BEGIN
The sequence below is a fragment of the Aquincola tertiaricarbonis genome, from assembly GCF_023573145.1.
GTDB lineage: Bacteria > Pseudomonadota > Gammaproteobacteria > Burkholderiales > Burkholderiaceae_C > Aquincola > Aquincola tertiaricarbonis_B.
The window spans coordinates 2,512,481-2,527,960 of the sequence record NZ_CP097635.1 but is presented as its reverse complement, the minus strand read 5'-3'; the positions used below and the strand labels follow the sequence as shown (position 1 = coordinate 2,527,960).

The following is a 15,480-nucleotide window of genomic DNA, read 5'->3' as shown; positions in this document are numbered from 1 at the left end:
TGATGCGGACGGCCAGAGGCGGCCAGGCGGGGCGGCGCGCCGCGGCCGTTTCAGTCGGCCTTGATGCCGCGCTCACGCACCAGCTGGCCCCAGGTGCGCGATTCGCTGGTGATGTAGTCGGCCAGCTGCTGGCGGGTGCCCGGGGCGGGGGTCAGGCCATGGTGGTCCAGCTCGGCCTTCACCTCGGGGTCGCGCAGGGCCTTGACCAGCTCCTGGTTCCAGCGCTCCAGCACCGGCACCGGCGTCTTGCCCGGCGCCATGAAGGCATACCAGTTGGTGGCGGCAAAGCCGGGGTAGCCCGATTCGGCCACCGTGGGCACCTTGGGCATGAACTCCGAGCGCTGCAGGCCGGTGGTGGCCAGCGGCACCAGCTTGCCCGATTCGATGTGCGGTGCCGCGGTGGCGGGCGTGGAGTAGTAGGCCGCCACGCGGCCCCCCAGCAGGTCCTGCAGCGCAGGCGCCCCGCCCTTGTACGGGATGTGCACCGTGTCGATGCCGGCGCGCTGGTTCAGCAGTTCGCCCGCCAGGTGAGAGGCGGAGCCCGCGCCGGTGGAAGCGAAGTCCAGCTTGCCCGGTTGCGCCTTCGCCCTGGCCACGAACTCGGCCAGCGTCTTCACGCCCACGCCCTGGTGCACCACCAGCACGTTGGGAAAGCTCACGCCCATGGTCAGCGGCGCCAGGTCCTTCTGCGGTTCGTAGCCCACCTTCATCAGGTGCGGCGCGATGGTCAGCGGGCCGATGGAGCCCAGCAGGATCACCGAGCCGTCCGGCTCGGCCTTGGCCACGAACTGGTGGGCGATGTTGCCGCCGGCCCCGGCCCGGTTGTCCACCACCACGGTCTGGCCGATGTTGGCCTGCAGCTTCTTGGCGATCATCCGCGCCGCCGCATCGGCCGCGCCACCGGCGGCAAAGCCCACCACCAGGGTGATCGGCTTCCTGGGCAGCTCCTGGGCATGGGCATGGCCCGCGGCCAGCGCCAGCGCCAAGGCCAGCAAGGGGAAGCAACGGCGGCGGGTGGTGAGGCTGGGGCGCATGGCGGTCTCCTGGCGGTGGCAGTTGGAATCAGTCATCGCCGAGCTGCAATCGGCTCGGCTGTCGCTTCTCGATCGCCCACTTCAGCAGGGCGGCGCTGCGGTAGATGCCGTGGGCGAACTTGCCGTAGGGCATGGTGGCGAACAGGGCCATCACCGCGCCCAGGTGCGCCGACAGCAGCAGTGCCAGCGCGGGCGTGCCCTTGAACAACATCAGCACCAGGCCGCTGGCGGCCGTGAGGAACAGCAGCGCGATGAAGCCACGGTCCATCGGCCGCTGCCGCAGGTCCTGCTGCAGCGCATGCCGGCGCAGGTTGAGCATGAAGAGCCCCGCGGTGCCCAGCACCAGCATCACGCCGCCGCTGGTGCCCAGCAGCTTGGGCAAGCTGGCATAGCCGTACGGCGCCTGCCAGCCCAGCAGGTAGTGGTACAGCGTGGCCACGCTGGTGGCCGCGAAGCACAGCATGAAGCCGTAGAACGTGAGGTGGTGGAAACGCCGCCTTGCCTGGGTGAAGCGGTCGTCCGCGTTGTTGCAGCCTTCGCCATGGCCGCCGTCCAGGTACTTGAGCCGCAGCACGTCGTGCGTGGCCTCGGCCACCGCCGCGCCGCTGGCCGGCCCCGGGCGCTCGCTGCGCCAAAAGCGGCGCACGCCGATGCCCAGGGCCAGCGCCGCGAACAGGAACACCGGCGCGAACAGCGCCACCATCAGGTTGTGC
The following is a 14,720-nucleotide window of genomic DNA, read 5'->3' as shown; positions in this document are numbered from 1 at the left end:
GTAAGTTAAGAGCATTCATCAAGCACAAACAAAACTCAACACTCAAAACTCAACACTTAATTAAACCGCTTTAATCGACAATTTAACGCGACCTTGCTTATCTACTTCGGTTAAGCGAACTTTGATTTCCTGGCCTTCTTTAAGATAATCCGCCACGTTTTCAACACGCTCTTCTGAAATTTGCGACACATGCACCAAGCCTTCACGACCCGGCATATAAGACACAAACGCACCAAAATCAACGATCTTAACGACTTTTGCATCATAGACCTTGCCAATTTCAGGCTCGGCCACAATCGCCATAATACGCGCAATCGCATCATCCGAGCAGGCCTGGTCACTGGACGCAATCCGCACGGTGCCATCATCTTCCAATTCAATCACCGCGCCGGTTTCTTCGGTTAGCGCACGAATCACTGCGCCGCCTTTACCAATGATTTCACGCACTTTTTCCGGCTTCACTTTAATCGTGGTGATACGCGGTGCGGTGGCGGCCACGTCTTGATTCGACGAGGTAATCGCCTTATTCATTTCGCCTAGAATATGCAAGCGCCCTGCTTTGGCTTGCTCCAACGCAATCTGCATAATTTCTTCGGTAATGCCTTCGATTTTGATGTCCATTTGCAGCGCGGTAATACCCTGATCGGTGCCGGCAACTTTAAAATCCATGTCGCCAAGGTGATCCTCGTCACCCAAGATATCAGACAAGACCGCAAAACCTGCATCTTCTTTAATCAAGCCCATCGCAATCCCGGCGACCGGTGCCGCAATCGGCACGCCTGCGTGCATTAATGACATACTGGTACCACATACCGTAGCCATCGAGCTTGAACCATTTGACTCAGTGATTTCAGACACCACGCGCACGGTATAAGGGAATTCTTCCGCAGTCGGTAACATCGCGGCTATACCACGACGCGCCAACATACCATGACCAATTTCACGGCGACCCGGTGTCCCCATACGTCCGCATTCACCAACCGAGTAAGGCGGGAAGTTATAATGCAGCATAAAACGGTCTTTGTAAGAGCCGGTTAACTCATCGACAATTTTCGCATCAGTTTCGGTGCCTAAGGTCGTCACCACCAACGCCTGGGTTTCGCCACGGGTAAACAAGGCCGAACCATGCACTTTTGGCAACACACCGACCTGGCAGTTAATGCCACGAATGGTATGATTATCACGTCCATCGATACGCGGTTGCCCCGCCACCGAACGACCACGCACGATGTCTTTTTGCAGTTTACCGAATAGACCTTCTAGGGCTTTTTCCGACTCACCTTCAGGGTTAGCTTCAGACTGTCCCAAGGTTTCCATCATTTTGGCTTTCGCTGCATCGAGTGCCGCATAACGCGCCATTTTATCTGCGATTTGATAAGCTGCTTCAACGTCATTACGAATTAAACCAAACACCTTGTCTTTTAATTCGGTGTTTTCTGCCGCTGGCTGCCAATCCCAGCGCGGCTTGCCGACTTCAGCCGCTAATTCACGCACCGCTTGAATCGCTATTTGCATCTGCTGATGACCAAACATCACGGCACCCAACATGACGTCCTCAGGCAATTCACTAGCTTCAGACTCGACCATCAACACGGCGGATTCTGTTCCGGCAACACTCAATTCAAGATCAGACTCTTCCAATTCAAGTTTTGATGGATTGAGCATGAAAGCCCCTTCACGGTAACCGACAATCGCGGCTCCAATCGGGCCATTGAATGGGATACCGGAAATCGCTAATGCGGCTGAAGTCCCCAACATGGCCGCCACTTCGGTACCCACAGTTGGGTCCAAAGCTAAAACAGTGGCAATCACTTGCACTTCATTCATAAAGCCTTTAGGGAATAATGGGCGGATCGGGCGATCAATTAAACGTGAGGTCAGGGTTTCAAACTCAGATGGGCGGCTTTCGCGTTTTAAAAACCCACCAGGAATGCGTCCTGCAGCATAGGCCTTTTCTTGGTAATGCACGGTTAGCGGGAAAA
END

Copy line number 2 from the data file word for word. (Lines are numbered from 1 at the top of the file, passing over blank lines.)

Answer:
GTDB lineage: Bacteria > Pseudomonadota > Gammaproteobacteria > Burkholderiales > Burkholderiaceae_C > Aquincola > Aquincola tertiaricarbonis_B.